As the title would suggest, they’ve got problems. The bank robber, following a broken marriage is also suddenly unemployed. No income means no means to pay the rent and that means no home for the kids. The bank won’t lend the robber money either. The story is also about Jack and Jim – the two police officers called to the scene of a hostage situation at an apartment hosting an open home. It’s New Year’s Eve, not an ideal time for an open home, but the door’s open, so that’s where the bank robber escapes to. We learn Jack’s story – how he mightn’t have joined the police, alongside his father, Jim (a bumbling but kindly officer), if he hadn’t witnessed a suicide on a bridge.

The suicide’s story is similar to the bank robber’s. How the banks lost the victim’s savings and assets, which left him with nothing and a family to support. Jack tries to stop him, and fails. The next day visiting the bridge he stops a young girl from jumping too. The girl is later revealed as a character in the story, unbeknownst to Jack, as is the bank manager who couldn’t help the first victim. Jack’s experience as a fifteen year old drives him to want to help people, though these days he mostly just seems to help his father.

Meanwhile the story of how the bank robber escaped and the backstories of the hostages are explored as the book progresses. There is plenty of humour and philosophical meanderings. Thoughts on what makes a happy marriage, a happy life are mulled over by the bank robber and the hostages as they all start getting to know each other. There’s a ton of quotable moments – if you want a snapshot just check out those listed on GoodReads.

“They say that a person’s personality is the sum of their experiences. But that isn’t true, at least not entirely, because if our past was all that defined us, we’d never be able to put up with ourselves. We need to be allowed to convince ourselves that we’re more than the mistakes we made yesterday. That we are all of our next choices, too, all of our tomorrows.” 

The hostage drama turns into quite a nice little get-together over pizza. Fortunately for all concerned there’s a massive traffic jam on the highway out of Stockholm and the designated police negotiator takes a long time to arrive. So everything’s left to Jack and Jim, and the hostages themselves, to work out a solution.

Anxious People is a quirky, feel-good read with plenty of twists, secrets revealed and interesting connections. The story jumps between character to character, dips back in time and allows the hostages to tell their stories and come up with answers. I haven’t read Backman’s previous books (A Man Called Ove, My Grandmother Asks Me to Tell You She’s Sorry are two titles that spring to mind), but now I’m keen to read more. This one’s a four out of five read from me.

More New Books on the Horizon

There’s been quite a bumper harvest of terrific books recently – perhaps they were delayed because of lockdowns and now we’re catching up. Anyway, here are some new titles by authors I’ve enjoyed immensely in the past and so naturally I’ve added them to my Must Read List. It’s a pretty varied list, but that’s books for you.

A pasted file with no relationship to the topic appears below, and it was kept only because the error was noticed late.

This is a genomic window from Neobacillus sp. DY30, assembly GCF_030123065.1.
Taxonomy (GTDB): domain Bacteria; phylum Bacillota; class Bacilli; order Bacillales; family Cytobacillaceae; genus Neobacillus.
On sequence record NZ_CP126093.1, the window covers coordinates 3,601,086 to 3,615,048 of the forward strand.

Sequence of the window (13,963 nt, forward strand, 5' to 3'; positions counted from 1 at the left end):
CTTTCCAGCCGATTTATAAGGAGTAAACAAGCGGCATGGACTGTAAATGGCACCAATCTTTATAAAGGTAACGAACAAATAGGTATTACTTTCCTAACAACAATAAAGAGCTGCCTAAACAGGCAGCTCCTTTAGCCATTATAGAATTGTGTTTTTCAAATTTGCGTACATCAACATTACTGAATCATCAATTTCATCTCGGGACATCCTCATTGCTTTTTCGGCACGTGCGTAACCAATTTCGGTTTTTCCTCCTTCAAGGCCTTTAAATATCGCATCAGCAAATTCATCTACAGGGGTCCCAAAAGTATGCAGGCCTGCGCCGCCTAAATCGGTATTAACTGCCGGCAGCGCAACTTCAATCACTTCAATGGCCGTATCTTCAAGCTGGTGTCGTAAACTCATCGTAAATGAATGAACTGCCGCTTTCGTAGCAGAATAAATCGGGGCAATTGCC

First up is The Narrowboat Summer by Anne Youngson. You might remember this author’s debut, the feel-good novel told in letters, Meet Me at the Museum (click on the link for my review). With a title like this, The Narrowboat Summer sounds instantly appealing, echoing Jerome K Jerome’s Three Men in a Boat, with it’s a story of three women and a dog on a canal boat. Eve’s escaping her career of thirty years to become a free spirit; Sally is taking a break from an indifferent husband and the two are rescuing Anastasia, who needs a life-saving operation. I don’t know what the dog’s problem is. It’s a novel of second chances and the power of friendship. Another feel-good read promised.

In Snow Country Sebastian Faulks returns to themes relating to the First World War and its aftermath – good news for all of us who fondly recall Birdsong – with a novel set in a sanatorium surrounded by snow and on the banks of a silvery lake. Journalist Anton Heideck is commissioned to write a story about the mysterious Schoss Seeblick where Lena had escaped Vienna to take a menial job. ‘A landmark novel of exquisite yearnings, dreams of youth and the sanctity of hope‘ promises the blurb. The setting and the rumblings of another war will be sure to add to the atmosphere. Snow Country is out in September.

The Heron’s Cry by Anne Cleeves is the second in the author’s Two Rivers series set in North Devon. Detective Matthew Venn is called to investigate a very staged looking murder – a woman stabbed with a shard from one of her glassblower daughter’s vases. Another similar murder and complications involving Matthew’s partner, Jonathan – well, it’s a small town after all – and you can tell it’s going to be another page turner. I can’t wait to get my hands on this book. I loved The Long Call (catch up with my review here), but as Cleeves has her Vera Stanhope series on the go as well, it’s been a long wait. Cleeves writes engaging character-driven crime novels with plenty of twists and secret motives. Throw in some interesting detectives and colourful English settings and what more could you want?